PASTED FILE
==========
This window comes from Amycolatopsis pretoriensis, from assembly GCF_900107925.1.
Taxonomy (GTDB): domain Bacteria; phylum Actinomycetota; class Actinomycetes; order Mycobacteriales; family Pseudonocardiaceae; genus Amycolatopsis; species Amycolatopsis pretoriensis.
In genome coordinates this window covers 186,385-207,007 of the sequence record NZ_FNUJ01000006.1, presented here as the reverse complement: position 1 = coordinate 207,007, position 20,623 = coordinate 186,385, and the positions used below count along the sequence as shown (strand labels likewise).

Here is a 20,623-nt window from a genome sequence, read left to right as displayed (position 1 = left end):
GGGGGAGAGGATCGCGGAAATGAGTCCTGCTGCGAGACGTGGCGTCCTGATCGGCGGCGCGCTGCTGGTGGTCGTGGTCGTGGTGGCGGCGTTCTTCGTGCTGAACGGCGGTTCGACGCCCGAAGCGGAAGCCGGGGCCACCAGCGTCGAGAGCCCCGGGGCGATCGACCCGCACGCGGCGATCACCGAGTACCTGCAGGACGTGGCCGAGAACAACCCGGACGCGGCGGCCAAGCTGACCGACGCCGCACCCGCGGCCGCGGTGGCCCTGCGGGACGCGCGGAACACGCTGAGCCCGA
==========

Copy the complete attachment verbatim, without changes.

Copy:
This window comes from Amycolatopsis pretoriensis, from assembly GCF_900107925.1.
Taxonomy (GTDB): domain Bacteria; phylum Actinomycetota; class Actinomycetes; order Mycobacteriales; family Pseudonocardiaceae; genus Amycolatopsis; species Amycolatopsis pretoriensis.
In genome coordinates this window covers 186,385-207,007 of the sequence record NZ_FNUJ01000006.1, presented here as the reverse complement: position 1 = coordinate 207,007, position 20,623 = coordinate 186,385, and the positions used below count along the sequence as shown (strand labels likewise).

Here is a 20,623-nt window from a genome sequence, read left to right as displayed (position 1 = left end):
GGGGGAGAGGATCGCGGAAATGAGTCCTGCTGCGAGACGTGGCGTCCTGATCGGCGGCGCGCTGCTGGTGGTCGTGGTCGTGGTGGCGGCGTTCTTCGTGCTGAACGGCGGTTCGACGCCCGAAGCGGAAGCCGGGGCCACCAGCGTCGAGAGCCCCGGGGCGATCGACCCGCACGCGGCGATCACCGAGTACCTGCAGGACGTGGCCGAGAACAACCCGGACGCGGCGGCCAAGCTGACCGACGCCGCACCCGCGGCCGCGGTGGCCCTGCGGGACGCGCGGAACACGCTGAGCCCGA